Last week's move by Citrix to donate the code for its CloudStack project to the Apache Software Foundation has been praised for its ingenuity. But the real proof will lie in the strength of the community CloudStack must build.
Sure, last week's announcement has essentially formalized the state of war in cloud computing that many of us have suspected was going to happen all along. The dividing line is easier to see than ever: those who support Amazon Web Services (AWS) APIs for services like Elastic Cloud Computing (EC2) and those who don't.
In this war, there is AWS on one side, flanked by vendors like Eucalyptus and Citrix, and Rackspace's OpenStack on the other, joined by even more vendors, such as IBM, HP, and Red Hat to name a very few of a big list.
(For those of you who are about to correct me on the fact that OpenStack does, indeed, also support AWS APIs, this is true. But OpenStack's support of Amazon's APIs is secondary to its own open API offerings.)
The obvious takeaway from the CloudStack announcement is the big hit OpenStack takes from CloudStack's shift away from OpenStack to the Apache Software Foundation (ASF). It's important to note, after all, that once upon a time Citrix launched the very first commercialized OpenStack platform, known as Project Olympus.
And the Rackspace/OpenStack space is rattled; I was away on vacation last week when this all happened, but my inbox has quite a few notes from press reps of various OpenStack players wanting to talk to me and put their own spin on the news.
There are a lot of folks in this cloud computing world that see this new state of affairs as validation that Rackspace and OpenStack are simply not ready for prime time. While I was catching up, I read several pieces that described OpenStack as immature compared to CloudStack's offering, most notably this one from Gartner's Lydia Leong:
"What makes this big news is the fact that OpenStack is a highly immature platform (it's unstable and buggy and still far from feature-complete, and people who work with it politely characterize it as 'challenging'), but CloudStack is, at this point in its evolution, a solid product..."
There are other points Leong and others have been careful to point out: how donating to the ASF neatly avoids the kerfuffle surrounding the governance plans for the upcoming OpenStack Foundation, and how CloudStack's shift from the GPLv3 to Apache Software License will make it supposedly friendlier to corporate contributors.
But in all of this positioning, spin, and characterization of how this was a brilliant move on Citrix's part, there was little to no mention of what made the announcement even more brilliant--dare I say, awesome.
Because while the donation of all of CloudStack's code (including the formally core proprietary bits) was lauded and praised to high heaven, did anyone notice that Citrix just gave away code it paid $200 million for in July 2011? Did we just get misdirected into not noticing something big?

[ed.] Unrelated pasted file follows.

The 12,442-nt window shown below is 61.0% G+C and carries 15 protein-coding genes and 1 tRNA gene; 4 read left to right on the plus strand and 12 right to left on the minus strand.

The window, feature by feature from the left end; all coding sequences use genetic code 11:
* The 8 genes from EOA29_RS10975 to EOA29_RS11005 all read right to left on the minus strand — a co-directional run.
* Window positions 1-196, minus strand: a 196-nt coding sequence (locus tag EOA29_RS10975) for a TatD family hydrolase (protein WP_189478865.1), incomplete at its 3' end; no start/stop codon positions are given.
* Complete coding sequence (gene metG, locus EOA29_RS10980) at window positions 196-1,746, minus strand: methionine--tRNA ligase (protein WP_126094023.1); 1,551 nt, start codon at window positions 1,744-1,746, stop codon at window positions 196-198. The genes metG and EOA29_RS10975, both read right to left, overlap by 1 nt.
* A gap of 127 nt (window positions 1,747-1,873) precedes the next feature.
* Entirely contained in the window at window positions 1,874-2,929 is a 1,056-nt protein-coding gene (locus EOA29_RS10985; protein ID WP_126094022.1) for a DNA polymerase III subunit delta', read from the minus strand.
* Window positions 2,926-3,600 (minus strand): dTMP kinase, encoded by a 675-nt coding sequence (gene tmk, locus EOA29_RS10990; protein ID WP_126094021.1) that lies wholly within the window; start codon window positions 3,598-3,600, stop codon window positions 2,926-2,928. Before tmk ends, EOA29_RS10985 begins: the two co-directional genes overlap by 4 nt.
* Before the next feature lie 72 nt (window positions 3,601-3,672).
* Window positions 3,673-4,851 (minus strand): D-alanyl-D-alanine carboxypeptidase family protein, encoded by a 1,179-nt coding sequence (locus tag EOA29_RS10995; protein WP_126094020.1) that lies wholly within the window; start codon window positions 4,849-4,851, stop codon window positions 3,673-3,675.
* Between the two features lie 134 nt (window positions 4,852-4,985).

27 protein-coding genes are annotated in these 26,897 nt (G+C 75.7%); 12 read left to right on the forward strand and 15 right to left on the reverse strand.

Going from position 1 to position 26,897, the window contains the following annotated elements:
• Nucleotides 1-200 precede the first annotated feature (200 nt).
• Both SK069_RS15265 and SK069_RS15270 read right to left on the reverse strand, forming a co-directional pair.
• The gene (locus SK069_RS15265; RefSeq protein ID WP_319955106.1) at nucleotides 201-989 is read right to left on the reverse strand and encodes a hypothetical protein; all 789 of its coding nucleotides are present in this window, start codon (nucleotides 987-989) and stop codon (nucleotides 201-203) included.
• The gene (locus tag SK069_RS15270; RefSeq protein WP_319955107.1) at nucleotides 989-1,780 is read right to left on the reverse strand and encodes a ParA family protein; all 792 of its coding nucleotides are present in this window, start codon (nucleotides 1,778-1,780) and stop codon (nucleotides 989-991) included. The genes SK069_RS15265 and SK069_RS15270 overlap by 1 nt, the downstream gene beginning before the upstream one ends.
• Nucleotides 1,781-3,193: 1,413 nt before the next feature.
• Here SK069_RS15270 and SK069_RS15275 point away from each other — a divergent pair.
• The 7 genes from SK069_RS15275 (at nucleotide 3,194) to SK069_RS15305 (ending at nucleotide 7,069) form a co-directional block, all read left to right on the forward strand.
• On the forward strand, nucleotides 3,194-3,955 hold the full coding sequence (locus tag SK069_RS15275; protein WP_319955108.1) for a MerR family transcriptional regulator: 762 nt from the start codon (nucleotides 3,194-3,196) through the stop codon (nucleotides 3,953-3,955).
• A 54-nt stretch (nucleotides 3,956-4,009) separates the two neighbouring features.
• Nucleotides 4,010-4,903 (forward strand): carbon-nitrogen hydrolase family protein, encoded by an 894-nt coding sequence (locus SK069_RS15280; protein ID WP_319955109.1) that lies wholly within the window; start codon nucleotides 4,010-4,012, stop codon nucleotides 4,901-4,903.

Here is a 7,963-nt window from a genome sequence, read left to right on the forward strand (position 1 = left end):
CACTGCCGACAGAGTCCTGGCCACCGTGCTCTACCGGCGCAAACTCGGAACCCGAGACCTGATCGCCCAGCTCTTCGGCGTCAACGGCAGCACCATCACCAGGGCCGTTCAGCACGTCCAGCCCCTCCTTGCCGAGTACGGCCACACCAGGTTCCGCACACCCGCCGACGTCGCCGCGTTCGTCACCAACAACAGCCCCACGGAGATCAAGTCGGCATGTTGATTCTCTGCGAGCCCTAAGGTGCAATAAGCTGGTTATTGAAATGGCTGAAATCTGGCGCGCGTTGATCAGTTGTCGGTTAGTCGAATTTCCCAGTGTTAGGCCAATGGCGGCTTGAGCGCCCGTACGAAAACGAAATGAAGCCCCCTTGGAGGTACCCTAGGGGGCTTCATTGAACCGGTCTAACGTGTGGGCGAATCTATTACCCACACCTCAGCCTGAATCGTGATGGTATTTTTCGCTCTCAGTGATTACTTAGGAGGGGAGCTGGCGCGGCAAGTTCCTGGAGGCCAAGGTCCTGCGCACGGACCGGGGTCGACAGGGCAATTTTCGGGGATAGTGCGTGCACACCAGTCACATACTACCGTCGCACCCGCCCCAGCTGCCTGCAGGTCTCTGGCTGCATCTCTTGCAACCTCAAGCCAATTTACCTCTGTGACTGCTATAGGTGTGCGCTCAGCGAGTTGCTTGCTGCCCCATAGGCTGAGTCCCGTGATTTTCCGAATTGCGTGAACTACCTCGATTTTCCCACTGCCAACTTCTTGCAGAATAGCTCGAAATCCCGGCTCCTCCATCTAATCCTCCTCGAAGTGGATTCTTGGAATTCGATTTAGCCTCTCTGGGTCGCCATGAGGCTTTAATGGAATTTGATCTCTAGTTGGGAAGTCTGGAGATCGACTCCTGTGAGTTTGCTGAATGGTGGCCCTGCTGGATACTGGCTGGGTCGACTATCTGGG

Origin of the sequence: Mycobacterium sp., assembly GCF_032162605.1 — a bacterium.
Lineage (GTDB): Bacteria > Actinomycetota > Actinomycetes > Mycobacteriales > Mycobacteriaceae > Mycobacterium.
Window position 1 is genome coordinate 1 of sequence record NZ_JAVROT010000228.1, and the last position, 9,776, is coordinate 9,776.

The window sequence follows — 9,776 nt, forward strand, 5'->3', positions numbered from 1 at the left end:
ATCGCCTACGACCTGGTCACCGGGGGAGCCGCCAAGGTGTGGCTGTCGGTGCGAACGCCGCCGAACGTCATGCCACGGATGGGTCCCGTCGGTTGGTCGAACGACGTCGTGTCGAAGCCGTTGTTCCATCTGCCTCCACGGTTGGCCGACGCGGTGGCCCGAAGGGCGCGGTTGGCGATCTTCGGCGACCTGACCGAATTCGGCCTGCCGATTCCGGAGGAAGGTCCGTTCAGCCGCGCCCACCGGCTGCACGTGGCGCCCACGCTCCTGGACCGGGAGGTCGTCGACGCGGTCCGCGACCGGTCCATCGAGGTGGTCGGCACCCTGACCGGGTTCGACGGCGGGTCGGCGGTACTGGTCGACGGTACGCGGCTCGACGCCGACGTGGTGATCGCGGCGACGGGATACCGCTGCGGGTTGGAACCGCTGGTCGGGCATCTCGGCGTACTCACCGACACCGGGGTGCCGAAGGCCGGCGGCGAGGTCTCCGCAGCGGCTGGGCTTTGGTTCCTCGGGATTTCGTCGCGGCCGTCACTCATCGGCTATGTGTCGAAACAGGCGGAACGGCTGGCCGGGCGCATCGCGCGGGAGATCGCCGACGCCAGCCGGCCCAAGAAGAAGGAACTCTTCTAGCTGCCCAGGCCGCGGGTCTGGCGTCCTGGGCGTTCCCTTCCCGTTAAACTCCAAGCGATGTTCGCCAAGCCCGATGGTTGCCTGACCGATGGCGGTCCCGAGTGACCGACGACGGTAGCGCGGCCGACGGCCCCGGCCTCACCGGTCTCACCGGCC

Not really, because the Cloud.com acquisition is not where their mistake was. Citrix was always intending to have CloudStack as an open source project--their participation in Project Olympus and OpenStack demonstrates this. Citrix's donation to the ASF is really no different, it just takes CloudStack out of one open source community (OpenStack) and puts it into another (the ASF).
No, the mistake may have been going with Rackspace and OpenStack in the first place.
That may seem harsh, especially considering that if you wanted an IaaS platform that wasn't Amazon last year, OpenStack was pretty much your best bet. And to be fair, I don't think Citrix could have anticipated the delays it would have in getting a solution to market. And Citrix needs to get such a solution to market, fast. Remember, they just dropped lottery-sized money on all this cloud management software and they need to have something on the books to show for it.
Mind you, I am not sure if the donation to the ASF was such a good idea, either, because as Oracle learned with donating OpenOffice.org to the ASF, just because you have a great open source project doesn't mean everyone will flock to it.
That, really, will be the final determinant: did Citrix just make a brilliant tactical shift or a move of desperation? It will depend on how active its new Apache community becomes. If it's all-Citrix-all-the-time, then we just saw a bonehead play. But if the community is enriched with a diverse set of contributors and starts churning out product, then history will judge this as a smart play.
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